Growing up, one of the items that was always present on my bedroom dresser was a little glass cup. Shaped like a shot glass, but even smaller, it was the first cup from which I received communion.
My Lutheran church didn’t use the common cup, and instead, I always knew it was a Communion Sunday (usually the first of the month) when I saw a big pile of white on the altar which was the covering over the trays filled with the little shot glasses filled with wine or grape juice.
As a little Lutheran, I wasn’t allowed to receive communion until I’d gone through our First Communion class that took place when you reached fifth grade. I remember enviously watching my older brother after he completed the class and it was still two years away for me. The class met two Sundays after church and the pastors talked about what communion was and why we received it.
I remember sitting there, listening to their talks and to additional comments interjected by the parents sitting with us—including my own. The class culminated on the following Sunday as we were the first people to go up, kneel at the rail and receive communion and as a remembrance of the event, we were invited to take the glass cup with us.
Often I’d see that little cup sitting on my dresser and it would remind me of that event.
Neither of my girls have a little cup like that.
They’re Episcopalians, born and bred under the ’79 Book of Common Prayer. As Episcopalians trained in the baptismal theology of the prayer book, my wife and I communed our daughters from the time that they were baptized. They’ve never known a time when they couldn’t receive; they’ve never had that sense of age-induced envy where one could receive and the other couldn’t—but yearned to.
When one of the parishes we attended offered—at the request of a culturally Roman Catholic family—a First Communion experience complete with white dresses and lacy gloves and all, I protested. A First Communion class isn’t our theology! First Communion ideally occurs at the time of Baptism! And, yet, I had to grudgingly agree that it was a good idea even if I did insist that the name ought to be changed.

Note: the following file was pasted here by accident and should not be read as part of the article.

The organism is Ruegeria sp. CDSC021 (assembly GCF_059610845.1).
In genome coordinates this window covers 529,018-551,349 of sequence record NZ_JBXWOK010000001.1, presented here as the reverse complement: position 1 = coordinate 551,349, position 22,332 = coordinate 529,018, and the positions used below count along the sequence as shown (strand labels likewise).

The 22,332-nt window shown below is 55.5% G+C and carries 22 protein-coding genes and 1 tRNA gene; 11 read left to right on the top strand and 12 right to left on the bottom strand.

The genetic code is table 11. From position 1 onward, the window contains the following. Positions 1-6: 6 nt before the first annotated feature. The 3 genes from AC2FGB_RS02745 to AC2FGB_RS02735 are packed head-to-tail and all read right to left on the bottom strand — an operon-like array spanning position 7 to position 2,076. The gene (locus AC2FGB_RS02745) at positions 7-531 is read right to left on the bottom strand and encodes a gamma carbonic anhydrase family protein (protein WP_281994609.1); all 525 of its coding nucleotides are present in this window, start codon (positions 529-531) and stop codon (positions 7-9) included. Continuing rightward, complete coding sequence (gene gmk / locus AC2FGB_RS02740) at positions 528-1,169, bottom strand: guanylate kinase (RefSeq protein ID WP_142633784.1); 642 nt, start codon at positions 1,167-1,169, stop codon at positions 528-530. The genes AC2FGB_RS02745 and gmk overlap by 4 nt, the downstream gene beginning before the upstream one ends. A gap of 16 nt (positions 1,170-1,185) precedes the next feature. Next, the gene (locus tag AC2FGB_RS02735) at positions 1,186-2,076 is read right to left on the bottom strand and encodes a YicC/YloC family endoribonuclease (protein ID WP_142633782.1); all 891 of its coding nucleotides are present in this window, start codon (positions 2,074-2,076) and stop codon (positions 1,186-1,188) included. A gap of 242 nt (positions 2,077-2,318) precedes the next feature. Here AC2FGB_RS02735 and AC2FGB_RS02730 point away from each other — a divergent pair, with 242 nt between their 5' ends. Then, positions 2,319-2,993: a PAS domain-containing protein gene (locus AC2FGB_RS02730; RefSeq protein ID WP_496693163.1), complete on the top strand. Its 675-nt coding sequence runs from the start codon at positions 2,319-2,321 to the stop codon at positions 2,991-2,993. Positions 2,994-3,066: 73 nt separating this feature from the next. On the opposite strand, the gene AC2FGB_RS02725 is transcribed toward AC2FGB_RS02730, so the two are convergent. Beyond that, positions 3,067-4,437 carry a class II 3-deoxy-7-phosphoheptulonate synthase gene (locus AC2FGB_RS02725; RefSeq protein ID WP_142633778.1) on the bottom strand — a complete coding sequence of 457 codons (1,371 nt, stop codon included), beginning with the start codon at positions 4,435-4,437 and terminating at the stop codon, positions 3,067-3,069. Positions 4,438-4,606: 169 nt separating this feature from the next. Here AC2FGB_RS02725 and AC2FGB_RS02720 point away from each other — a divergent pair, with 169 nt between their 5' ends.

Our children have been receiving the Eucharist since Baptism—and yet they still need instruction in what that means. Now, my kids have had the misfortune of growing up with a priest and a lay theologian for parents. We’ve made sure that at various points in their faith development we’ve intentionally sat them down and talked with them about the Eucharist, what we’re doing, and what it all means, tailoring the talk to their capacity to understand.
But how widely is that happening?
Episcopal children, Episcopal parents, could benefit greatly from some intentional times to pause and consider what we do when we celebrate the Eucharist. And—I think we should do this not once but several times as children develop and as their capacity for understanding grows.
At this point, I’d love to point you to some resources—but this is where I draw a blank! I have no idea what’s out there for children, teens, and even adults to teach them clearly and succinctly about the Eucharist at various stages of their faith journeys! What have you found? What do your communities use? And at what at ages have you seen instruction being offered to help draw children into a fuller understanding of their sacramental experiences?
How have you helped your children understand and reflect on Holy Eucharist?
What would help you?